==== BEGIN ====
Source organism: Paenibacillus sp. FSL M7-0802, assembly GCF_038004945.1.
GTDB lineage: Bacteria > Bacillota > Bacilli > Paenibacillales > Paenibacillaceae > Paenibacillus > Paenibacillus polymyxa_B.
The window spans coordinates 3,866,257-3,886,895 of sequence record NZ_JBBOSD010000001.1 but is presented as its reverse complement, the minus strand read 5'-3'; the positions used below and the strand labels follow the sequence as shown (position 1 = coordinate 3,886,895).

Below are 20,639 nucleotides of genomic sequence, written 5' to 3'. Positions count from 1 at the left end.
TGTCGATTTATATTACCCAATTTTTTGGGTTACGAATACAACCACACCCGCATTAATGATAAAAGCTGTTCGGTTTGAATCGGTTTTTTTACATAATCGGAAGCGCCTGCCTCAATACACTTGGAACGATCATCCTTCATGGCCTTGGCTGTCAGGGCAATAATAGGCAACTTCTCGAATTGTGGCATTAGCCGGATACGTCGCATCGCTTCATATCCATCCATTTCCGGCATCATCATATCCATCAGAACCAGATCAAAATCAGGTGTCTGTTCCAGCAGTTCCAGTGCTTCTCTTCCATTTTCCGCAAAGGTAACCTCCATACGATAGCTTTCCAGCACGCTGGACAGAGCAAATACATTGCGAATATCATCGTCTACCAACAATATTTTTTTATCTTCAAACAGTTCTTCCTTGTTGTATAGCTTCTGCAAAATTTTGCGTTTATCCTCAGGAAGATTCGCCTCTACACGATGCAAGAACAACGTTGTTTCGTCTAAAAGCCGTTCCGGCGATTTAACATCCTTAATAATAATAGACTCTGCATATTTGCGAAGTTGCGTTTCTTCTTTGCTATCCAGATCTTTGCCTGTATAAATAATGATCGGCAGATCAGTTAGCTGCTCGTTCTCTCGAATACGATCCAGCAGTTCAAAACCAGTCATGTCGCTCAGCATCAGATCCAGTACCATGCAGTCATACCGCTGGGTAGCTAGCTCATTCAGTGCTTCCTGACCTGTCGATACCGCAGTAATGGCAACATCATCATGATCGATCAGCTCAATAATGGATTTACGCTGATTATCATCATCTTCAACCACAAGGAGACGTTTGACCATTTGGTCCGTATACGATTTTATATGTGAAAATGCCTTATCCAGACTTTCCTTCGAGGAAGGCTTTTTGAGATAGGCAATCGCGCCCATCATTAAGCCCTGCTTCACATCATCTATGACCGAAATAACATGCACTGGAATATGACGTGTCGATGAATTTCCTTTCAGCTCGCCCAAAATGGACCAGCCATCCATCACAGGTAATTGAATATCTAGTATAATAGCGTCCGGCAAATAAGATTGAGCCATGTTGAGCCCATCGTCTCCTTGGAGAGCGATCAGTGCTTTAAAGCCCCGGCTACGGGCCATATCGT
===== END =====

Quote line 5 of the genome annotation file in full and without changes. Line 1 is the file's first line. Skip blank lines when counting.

TGTCGATTTATATTACCCAATTTTTTGGGTTACGAATACAACCACACCCGCATTAATGATAAAAGCTGTTCGGTTTGAATCGGTTTTTTTACATAATCGGAAGCGCCTGCCTCAATACACTTGGAACGATCATCCTTCATGGCCTTGGCTGTCAGGGCAATAATAGGCAACTTCTCGAATTGTGGCATTAGCCGGATACGTCGCATCGCTTCATATCCATCCATTTCCGGCATCATCATATCCATCAGAACCAGATCAAAATCAGGTGTCTGTTCCAGCAGTTCCAGTGCTTCTCTTCCATTTTCCGCAAAGGTAACCTCCATACGATAGCTTTCCAGCACGCTGGACAGAGCAAATACATTGCGAATATCATCGTCTACCAACAATATTTTTTTATCTTCAAACAGTTCTTCCTTGTTGTATAGCTTCTGCAAAATTTTGCGTTTATCCTCAGGAAGATTCGCCTCTACACGATGCAAGAACAACGTTGTTTCGTCTAAAAGCCGTTCCGGCGATTTAACATCCTTAATAATAATAGACTCTGCATATTTGCGAAGTTGCGTTTCTTCTTTGCTATCCAGATCTTTGCCTGTATAAATAATGATCGGCAGATCAGTTAGCTGCTCGTTCTCTCGAATACGATCCAGCAGTTCAAAACCAGTCATGTCGCTCAGCATCAGATCCAGTACCATGCAGTCATACCGCTGGGTAGCTAGCTCATTCAGTGCTTCCTGACCTGTCGATACCGCAGTAATGGCAACATCATCATGATCGATCAGCTCAATAATGGATTTACGCTGATTATCATCATCTTCAACCACAAGGAGACGTTTGACCATTTGGTCCGTATACGATTTTATATGTGAAAATGCCTTATCCAGACTTTCCTTCGAGGAAGGCTTTTTGAGATAGGCAATCGCGCCCATCATTAAGCCCTGCTTCACATCATCTATGACCGAAATAACATGCACTGGAATATGACGTGTCGATGAATTTCCTTTCAGCTCGCCCAAAATGGACCAGCCATCCATCACAGGTAATTGAATATCTAGTATAATAGCGTCCGGCAAATAAGATTGAGCCATGTTGAGCCCATCGTCTCCTTGGAGAGCGATCAGTGCTTTAAAGCCCCGGCTACGGGCCATATCGT